The Architecture of Passive House as Regional Archetypes


From the the NAPHN Conference 2016 Booklet Passive House Accelerates


Jonah Stanford of NEEDBASED in New Mexico and Andrew Michler of Baosol in Colorado both designed and live in the first certified Passive Houses in their states. While their climates are similar, they took very different approaches to their designs, provoked by their respective locations. In contemplating these North American Passive Houses, Michler poses the questions: How do these buildings look and work relative to the climate and culture they are in? And how do they add to the conversation of contemporary architecture?

Michler calls this process hyperlocalization: designing an environmentally responsive building by implementing contemporary knowledge and vision while leveraging local assets. Because Passive House is inherently climatically adapted, it serves as a core component in developing the overall massing, transparency, and perforation of a building. Yet, says Michler, accompanying the process of designing in tandem with energy modeling is the multilayer responsibility of crafting a project that reflects social and personal goals and pushes the boundaries of new design possibilities.


In Santa Fe, Stanford designed his urban infill home and office within the setting of a city made of adobe. His modernist forms and adaptive indoor and outdoor spaces extend the palette of the previous generations of buildings, even sharing the thick walls that define the Southwestern vernacular. But while heavy mass walls have failed to provide adequate comfort at this elevation of 7,000 feet, Passive House methodologies ensure an even interior climate in both harsh winters and dry and hot summers.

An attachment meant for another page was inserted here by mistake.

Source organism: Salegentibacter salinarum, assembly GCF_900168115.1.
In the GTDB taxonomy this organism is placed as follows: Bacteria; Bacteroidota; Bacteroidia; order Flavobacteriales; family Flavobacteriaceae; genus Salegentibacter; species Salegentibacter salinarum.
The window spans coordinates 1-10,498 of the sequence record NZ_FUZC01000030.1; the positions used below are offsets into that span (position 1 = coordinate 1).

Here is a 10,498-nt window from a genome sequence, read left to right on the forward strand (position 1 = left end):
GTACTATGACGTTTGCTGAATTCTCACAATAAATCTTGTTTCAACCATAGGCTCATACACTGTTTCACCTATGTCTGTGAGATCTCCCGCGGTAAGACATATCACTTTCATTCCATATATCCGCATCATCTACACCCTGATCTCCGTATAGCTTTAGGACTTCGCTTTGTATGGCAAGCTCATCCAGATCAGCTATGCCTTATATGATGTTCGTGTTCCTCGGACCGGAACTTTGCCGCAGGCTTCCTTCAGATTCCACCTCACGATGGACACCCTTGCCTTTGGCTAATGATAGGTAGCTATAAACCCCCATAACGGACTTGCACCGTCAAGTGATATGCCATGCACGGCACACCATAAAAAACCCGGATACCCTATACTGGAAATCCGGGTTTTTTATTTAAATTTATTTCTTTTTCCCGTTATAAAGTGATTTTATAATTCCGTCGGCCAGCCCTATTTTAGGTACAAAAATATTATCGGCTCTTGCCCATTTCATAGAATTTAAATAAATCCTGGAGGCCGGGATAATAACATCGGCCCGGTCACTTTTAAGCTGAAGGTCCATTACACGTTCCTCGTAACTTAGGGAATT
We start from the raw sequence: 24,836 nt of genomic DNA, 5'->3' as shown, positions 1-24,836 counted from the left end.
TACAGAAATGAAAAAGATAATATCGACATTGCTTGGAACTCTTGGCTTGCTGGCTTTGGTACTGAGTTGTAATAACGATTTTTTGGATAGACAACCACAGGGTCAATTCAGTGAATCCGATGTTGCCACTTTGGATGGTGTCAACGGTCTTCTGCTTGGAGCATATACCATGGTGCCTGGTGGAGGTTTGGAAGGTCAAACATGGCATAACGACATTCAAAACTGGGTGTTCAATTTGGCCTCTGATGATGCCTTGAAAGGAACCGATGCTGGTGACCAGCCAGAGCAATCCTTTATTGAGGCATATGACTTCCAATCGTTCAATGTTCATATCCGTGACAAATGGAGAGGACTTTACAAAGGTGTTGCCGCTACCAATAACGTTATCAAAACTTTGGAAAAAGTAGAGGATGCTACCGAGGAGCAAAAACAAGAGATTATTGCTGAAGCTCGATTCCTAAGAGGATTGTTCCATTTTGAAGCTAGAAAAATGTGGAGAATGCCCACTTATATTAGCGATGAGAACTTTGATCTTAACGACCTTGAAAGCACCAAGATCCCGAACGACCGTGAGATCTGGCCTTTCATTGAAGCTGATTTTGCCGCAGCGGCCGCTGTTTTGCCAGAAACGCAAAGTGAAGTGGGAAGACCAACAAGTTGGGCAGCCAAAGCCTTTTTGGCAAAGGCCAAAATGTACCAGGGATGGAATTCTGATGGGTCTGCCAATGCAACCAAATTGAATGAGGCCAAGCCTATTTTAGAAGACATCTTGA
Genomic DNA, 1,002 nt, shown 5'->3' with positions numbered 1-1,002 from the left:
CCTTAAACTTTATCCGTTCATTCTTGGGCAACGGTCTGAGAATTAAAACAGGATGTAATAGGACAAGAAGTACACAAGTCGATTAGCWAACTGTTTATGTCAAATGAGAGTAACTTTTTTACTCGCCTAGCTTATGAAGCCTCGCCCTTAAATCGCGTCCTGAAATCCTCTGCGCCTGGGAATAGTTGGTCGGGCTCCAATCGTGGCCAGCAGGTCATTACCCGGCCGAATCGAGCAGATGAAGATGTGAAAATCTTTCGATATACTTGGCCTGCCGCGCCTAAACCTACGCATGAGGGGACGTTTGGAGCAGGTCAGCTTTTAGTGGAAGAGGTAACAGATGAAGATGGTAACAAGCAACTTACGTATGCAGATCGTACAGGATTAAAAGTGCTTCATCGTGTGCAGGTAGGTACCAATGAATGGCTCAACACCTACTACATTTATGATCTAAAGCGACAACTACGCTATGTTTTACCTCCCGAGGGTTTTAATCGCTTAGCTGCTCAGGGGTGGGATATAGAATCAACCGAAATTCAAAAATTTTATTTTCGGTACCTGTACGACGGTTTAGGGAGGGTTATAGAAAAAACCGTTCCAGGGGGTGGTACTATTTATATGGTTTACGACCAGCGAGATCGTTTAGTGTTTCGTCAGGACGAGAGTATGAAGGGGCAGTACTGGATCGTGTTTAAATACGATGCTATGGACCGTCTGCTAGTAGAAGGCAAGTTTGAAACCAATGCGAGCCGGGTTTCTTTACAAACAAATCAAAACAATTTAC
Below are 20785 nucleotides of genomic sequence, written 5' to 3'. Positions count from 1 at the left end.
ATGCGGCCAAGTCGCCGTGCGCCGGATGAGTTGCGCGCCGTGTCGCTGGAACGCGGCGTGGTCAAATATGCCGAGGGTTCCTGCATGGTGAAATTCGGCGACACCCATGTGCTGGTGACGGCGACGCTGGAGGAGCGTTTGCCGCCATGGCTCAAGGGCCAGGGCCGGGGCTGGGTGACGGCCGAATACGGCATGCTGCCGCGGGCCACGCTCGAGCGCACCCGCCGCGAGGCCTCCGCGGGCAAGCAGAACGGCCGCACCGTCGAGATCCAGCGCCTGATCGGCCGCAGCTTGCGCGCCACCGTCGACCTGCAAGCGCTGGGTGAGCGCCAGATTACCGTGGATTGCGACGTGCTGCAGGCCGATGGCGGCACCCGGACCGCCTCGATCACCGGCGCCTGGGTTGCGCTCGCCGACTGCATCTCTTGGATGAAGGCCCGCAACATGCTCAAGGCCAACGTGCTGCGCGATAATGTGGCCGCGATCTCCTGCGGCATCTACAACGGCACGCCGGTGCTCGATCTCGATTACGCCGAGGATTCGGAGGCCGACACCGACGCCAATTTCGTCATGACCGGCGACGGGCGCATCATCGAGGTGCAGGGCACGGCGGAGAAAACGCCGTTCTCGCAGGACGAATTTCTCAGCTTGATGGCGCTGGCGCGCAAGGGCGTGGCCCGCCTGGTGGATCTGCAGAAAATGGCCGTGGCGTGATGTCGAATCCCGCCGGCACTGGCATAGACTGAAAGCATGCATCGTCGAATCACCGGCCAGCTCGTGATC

Stanford’s core lesson was to avoid what he refers to as the “golden fleece,” in which a wall system has just a few components that try to meet all needs in a high-desert climate of extremes. Instead, he emphasizes designing structure, weather barrier, air barrier, vapor control, finishes, and insulation as discrete elements in the assembly.


In Colorado, Michler’s serene forest location provides a contemplative backdrop for this home that exemplifies the environmental capacity of Passive House. From the outset, his objective was to use a simple parametric form that both evokes the local foothills and maximizes solar gain. Using existing pines as a boundary, the wedge-shaped building meshes seamlessly with the site, even profiting from the shade the nearby pines provide in summer. Board-and batten siding has the appeal of a mountain cabin; under the skin is a foam-free assembly that is as environmentally significant as the energy savings. In building in the mountains, Michler’s choice of the tempered triple pane windows and highly fire-resistant envelope is well suited for a region likely to experience wildland fire conditions. The elimination of foam greatly enhances the survivability of the building when the inevitable fire comes roaring through.

These are just two examples of how Passive Houses have gone well beyond the Central European vernacular and are very much shaped by their environs. The new generation of Passive Houses is a clear signal that deep energy efficiency is hardly a constraint and instead is an opportunity to design extraordinary buildings.